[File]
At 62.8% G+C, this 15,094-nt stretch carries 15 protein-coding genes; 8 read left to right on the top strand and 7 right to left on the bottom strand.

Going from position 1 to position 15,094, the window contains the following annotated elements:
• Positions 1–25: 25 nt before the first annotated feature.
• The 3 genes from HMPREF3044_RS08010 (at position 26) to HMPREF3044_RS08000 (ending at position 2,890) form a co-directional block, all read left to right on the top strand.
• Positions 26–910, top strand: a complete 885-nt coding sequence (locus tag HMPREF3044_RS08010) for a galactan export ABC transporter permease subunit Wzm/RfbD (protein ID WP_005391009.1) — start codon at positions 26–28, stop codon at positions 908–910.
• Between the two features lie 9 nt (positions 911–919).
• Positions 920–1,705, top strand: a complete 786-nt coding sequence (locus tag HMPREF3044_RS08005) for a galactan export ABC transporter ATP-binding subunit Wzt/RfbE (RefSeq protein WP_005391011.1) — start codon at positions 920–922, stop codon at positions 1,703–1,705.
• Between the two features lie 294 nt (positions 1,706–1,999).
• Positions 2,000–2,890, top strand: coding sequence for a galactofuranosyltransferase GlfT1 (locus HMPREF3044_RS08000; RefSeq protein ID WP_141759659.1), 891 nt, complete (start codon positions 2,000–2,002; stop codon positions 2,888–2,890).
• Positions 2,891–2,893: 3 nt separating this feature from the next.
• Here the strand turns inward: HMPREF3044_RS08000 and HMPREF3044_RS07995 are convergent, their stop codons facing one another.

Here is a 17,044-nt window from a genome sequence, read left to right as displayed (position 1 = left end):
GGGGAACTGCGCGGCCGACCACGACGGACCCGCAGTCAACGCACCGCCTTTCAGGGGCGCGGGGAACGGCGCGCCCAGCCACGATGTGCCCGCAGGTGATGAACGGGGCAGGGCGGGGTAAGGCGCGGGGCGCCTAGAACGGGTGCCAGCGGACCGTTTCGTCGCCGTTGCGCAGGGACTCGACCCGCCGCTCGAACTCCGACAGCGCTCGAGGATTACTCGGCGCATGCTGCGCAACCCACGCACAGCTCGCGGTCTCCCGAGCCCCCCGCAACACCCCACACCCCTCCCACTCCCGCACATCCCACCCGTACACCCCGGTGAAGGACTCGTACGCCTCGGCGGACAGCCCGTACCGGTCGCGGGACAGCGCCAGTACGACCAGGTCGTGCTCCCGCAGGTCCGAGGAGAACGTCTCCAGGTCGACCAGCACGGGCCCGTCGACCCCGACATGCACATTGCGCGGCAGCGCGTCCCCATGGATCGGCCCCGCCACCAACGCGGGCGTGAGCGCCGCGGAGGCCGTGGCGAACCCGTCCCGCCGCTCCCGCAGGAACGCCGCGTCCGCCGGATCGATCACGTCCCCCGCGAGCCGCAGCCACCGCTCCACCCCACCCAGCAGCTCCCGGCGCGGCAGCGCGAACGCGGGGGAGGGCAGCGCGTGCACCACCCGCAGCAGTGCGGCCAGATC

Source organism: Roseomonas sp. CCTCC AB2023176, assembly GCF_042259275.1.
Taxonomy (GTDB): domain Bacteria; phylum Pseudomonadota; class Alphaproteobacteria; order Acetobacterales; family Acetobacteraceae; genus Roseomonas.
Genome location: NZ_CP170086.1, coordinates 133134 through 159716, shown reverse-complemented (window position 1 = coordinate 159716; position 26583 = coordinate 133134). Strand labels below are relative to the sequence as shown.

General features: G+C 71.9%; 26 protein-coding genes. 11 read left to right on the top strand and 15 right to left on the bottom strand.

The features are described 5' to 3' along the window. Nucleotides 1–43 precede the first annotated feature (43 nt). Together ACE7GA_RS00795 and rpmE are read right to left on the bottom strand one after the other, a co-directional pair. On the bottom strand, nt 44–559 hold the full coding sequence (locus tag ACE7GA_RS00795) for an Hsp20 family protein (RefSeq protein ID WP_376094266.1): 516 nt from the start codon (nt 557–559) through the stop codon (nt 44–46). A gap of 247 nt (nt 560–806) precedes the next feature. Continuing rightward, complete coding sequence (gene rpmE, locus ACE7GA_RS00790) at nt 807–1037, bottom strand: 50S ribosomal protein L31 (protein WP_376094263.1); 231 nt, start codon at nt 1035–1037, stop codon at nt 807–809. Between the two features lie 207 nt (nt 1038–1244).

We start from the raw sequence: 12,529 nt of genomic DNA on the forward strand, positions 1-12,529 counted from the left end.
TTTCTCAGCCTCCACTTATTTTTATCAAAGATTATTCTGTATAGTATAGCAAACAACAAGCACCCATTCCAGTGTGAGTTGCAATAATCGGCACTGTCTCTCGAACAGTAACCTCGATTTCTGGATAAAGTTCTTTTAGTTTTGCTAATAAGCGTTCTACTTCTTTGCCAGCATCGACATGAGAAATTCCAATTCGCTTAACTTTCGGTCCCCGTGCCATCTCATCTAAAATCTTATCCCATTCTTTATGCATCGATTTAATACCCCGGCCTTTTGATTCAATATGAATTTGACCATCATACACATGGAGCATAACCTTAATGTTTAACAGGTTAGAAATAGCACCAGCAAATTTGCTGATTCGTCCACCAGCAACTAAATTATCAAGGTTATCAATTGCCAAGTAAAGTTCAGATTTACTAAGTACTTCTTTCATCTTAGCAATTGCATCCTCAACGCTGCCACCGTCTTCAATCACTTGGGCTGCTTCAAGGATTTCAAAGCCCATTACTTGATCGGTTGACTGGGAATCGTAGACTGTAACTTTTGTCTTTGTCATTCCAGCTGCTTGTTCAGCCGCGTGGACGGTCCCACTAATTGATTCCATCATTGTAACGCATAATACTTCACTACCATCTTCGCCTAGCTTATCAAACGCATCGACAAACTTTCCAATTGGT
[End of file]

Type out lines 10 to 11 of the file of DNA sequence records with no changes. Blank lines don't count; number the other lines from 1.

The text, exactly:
• Positions 2,891–2,893: 3 nt separating this feature from the next.
• Here the strand turns inward: HMPREF3044_RS08000 and HMPREF3044_RS07995 are convergent, their stop codons facing one another.